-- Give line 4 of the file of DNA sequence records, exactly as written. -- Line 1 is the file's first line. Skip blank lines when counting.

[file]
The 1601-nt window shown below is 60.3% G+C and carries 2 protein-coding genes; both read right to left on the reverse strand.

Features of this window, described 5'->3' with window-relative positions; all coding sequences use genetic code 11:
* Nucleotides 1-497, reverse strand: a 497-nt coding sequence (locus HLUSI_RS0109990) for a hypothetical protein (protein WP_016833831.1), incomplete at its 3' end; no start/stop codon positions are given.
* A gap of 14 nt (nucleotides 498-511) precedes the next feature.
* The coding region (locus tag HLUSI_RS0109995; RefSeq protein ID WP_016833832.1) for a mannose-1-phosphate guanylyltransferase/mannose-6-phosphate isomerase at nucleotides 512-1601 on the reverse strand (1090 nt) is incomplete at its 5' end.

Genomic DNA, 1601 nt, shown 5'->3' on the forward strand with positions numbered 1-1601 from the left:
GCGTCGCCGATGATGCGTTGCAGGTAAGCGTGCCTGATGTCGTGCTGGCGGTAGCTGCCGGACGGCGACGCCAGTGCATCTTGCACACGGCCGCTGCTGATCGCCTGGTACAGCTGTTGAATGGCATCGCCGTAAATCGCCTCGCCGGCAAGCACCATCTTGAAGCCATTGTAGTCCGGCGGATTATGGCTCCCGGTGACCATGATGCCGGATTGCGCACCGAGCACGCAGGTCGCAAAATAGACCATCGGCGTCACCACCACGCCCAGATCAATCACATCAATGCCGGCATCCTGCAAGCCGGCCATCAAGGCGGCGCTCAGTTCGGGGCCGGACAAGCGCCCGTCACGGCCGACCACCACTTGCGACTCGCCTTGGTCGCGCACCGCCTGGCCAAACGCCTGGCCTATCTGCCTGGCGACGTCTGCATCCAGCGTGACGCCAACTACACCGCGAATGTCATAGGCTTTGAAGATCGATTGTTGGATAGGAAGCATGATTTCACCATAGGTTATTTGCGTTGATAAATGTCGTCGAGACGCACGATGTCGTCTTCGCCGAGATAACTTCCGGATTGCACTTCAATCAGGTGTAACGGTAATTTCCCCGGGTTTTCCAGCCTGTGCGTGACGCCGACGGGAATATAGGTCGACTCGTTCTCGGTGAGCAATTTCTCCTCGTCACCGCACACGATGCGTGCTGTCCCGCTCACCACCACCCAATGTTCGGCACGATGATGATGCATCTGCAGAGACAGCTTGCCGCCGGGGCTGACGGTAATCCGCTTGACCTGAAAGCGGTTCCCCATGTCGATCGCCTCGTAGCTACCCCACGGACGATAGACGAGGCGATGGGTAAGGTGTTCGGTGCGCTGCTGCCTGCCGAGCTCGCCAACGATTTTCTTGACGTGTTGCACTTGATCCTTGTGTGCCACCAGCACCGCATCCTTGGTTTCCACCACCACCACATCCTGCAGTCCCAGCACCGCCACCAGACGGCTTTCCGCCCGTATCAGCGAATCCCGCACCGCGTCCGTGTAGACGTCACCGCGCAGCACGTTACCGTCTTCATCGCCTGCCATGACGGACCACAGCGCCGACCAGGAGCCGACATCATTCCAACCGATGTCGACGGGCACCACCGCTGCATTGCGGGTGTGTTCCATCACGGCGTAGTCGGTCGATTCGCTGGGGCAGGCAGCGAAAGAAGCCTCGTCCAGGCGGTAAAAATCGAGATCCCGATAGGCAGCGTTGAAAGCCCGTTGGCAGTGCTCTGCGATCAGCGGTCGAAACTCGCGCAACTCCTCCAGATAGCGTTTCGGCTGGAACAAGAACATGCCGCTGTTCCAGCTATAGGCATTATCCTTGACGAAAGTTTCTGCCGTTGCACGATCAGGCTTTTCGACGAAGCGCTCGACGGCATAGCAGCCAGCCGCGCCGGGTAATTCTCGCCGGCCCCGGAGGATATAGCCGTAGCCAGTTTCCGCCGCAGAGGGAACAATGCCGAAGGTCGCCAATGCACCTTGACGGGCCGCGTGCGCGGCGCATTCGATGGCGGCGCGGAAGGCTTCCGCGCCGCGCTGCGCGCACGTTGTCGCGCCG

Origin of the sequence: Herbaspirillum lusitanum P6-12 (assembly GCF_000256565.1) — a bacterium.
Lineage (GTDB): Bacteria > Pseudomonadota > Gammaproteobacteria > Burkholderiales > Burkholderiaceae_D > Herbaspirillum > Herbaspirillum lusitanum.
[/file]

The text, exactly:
* A gap of 14 nt (nucleotides 498-511) precedes the next feature.